Kimi Raikkonen's NASCAR Cup Test Brings Trackhouse Racing's Project 91 to Reality

·3 min read
Photo credit: Trackhouse Racing
Photo credit: Trackhouse Racing
  • Kimi Raikkonen returned to the seat of a NASCAR stock car on Thursday at Virginia International Raceway.

  • Raikkonen, who retired from Formula 1 following the 2021 season, will be driving a third car for Trackhouse Racing in the NASCAR Cup Series race at Watkins Glen on August 21.

  • While it will be Raikkonen's first Cup race, it won't be his first taste of NASCAR.

It's full speed ahead for Project 91 at Trackhouse Racing, as 2007 Formula 1 champion Kimi Raikkonen returned to the seat of a NASCAR stock car at Virginia International Raceway on Thursday.

Photo credit: Trackhouse Racing
Photo credit: Trackhouse Racing

Raikkonen, who retired from Formula 1 following the 2021 season, will be driving a third car for Trackhouse Racing in the NASCAR Cup Series race at Watkins Glen on August 21. While it will be Raikkonen's first Cup race, it won't be his first taste of NASCAR. He previously race in both a Truck Series and Xfinity Series race for team owner Kyle Busch at Charlotte in 2011.

Project 91 was launched in May with the intent on bringing some of the world's best drivers from different racing disciplines into NASCAR, and ultimately bring new fans with them.

“I truly believe the Next Gen car represents an opportunity for NASCAR to enter the global professional motorsport conversation," Marks said in May when announcing the initiative. "We now have a race vehicle with international technological relevance where world-class drivers from other disciplines can compete at NASCAR’s highest level without the steep learning curve that the previous generation cars required."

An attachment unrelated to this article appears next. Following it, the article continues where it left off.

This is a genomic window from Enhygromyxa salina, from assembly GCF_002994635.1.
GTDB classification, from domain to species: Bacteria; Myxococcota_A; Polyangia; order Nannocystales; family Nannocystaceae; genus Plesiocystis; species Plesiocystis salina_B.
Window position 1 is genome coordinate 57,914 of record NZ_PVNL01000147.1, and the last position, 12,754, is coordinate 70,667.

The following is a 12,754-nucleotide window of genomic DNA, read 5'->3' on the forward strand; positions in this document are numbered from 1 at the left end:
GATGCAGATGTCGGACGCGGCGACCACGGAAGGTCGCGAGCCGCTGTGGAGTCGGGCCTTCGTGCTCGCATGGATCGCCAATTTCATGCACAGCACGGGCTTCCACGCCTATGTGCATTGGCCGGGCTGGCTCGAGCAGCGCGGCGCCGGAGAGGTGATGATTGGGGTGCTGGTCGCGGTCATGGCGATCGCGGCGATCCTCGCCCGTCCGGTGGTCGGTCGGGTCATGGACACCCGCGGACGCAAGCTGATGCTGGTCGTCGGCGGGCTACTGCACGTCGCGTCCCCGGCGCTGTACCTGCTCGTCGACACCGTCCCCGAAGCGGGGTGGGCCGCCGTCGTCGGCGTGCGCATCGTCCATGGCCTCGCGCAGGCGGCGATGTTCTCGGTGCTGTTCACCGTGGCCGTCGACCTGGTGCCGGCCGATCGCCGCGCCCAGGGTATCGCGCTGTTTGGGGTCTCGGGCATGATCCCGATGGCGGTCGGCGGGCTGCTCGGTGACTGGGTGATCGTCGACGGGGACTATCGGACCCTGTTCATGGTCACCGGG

At Watkins Glen, Raikkonen will team with Trackhouse's Ross Chastain and Daniel Suarez.

“I’m optimistic (and) I have high expectations,” Marks told Racer. “I think that the speed and the race craft and adaptation to the track and the car is not going to be an issue at all. Just spending time with him in the shop, the way he was prepared when he first showed up here in America—not just 24 hours ago—he was asking questions about (Ross Chastain’s) pit penalty at Michigan, he had questions about short pitting stages and how to work strategy backward at the road courses. He has really done a lot of work and preparation, and that’s not surprising to me because that’s what it takes to be as successful as he’s been in Formula 1 for so long.

“From a speed and preparation and knowledge standpoint, I think he’s going to be right on par. I think where the challenge is going to be is making sure he understands the race from a procedural standpoint—that he understands the rules and all that."